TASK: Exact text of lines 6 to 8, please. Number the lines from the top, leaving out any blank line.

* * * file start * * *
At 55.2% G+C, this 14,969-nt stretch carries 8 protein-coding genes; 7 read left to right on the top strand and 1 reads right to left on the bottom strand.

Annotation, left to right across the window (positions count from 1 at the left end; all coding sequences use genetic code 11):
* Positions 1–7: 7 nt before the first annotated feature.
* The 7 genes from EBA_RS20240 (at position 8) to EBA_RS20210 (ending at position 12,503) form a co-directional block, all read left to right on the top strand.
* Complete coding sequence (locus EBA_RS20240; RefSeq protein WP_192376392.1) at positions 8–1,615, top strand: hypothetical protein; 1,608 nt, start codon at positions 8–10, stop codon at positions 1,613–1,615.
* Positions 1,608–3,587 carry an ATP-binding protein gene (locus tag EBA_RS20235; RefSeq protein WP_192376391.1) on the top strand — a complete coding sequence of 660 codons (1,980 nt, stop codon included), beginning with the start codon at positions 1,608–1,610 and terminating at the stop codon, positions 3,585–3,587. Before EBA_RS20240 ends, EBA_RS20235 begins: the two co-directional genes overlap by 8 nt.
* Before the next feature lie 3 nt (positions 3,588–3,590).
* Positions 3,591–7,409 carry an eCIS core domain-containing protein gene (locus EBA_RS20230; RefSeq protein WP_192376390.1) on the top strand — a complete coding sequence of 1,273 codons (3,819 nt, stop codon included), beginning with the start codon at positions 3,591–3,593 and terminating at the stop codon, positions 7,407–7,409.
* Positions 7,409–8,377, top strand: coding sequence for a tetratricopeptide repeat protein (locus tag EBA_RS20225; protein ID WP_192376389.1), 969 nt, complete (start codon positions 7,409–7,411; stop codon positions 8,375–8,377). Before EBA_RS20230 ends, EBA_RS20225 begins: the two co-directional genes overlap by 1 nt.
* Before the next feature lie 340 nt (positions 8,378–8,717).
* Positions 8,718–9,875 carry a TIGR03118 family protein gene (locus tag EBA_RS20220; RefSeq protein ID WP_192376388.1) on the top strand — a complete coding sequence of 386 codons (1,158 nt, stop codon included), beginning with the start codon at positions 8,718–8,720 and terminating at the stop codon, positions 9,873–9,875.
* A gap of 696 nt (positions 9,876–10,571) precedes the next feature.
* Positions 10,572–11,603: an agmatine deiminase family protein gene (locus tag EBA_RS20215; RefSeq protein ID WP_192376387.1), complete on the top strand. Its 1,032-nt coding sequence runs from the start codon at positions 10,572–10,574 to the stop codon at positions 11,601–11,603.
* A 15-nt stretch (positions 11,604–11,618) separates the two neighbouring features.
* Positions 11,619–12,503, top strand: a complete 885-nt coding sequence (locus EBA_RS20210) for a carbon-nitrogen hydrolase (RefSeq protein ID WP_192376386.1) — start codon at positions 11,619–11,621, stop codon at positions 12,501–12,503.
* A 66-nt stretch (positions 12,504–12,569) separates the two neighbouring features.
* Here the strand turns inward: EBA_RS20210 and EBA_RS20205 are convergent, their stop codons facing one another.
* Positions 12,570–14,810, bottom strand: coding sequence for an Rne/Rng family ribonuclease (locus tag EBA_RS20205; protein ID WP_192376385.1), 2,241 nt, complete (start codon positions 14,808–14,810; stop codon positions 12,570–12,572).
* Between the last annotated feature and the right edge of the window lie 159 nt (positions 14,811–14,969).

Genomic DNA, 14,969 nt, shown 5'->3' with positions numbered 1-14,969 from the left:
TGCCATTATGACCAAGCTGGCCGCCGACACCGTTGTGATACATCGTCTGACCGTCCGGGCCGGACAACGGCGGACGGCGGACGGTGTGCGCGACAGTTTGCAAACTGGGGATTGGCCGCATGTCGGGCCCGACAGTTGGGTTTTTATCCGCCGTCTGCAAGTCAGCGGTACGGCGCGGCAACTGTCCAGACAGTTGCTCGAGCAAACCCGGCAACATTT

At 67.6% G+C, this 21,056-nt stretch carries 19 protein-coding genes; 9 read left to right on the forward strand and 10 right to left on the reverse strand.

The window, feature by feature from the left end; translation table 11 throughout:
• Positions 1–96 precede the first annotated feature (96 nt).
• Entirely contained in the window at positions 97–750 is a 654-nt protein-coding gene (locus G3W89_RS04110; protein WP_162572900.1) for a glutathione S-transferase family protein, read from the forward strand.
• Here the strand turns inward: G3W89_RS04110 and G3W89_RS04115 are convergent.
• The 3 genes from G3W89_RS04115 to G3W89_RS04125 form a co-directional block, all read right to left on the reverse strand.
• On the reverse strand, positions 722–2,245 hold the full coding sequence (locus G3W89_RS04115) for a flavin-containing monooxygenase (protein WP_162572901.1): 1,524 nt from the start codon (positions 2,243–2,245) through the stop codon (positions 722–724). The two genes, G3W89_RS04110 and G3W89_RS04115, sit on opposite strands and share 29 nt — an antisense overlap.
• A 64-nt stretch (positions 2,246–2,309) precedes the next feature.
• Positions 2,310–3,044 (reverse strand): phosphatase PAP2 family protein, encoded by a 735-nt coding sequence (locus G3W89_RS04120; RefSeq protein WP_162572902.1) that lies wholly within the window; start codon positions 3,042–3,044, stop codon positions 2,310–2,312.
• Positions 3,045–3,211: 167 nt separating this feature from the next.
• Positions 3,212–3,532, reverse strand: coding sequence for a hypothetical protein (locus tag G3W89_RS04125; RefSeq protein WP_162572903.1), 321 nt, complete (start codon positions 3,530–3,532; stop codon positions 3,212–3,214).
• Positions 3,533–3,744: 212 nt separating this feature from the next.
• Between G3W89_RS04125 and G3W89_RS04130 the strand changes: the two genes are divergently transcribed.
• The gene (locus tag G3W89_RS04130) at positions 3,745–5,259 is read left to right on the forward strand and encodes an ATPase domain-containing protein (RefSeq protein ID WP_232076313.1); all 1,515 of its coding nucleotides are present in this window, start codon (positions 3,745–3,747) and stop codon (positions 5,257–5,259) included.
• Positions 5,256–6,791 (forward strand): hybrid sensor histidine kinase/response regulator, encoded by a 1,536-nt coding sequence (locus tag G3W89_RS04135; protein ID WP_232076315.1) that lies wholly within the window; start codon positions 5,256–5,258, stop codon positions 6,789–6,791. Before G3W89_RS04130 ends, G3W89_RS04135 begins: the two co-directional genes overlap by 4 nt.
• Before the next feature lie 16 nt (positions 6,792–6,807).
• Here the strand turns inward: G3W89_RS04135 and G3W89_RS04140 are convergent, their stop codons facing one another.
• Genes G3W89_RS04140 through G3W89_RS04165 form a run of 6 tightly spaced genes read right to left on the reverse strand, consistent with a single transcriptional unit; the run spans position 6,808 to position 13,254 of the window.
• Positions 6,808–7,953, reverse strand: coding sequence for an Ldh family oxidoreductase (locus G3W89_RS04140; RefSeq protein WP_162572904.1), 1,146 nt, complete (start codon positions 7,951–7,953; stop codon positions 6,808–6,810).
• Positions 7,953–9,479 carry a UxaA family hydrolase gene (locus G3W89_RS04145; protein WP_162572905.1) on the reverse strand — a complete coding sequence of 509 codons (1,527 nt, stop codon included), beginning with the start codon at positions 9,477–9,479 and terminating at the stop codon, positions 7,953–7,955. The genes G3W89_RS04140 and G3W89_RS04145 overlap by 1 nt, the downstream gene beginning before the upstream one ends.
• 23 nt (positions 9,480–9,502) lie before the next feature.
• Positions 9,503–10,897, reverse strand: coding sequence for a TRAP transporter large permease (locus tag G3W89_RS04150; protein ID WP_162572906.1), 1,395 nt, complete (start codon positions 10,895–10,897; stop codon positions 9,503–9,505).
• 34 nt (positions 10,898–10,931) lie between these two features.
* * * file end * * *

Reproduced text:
* Positions 1,608–3,587 carry an ATP-binding protein gene (locus tag EBA_RS20235; RefSeq protein WP_192376391.1) on the top strand — a complete coding sequence of 660 codons (1,980 nt, stop codon included), beginning with the start codon at positions 1,608–1,610 and terminating at the stop codon, positions 3,585–3,587. Before EBA_RS20240 ends, EBA_RS20235 begins: the two co-directional genes overlap by 8 nt.
* Before the next feature lie 3 nt (positions 3,588–3,590).
* Positions 3,591–7,409 carry an eCIS core domain-containing protein gene (locus EBA_RS20230; RefSeq protein WP_192376390.1) on the top strand — a complete coding sequence of 1,273 codons (3,819 nt, stop codon included), beginning with the start codon at positions 3,591–3,593 and terminating at the stop codon, positions 7,407–7,409.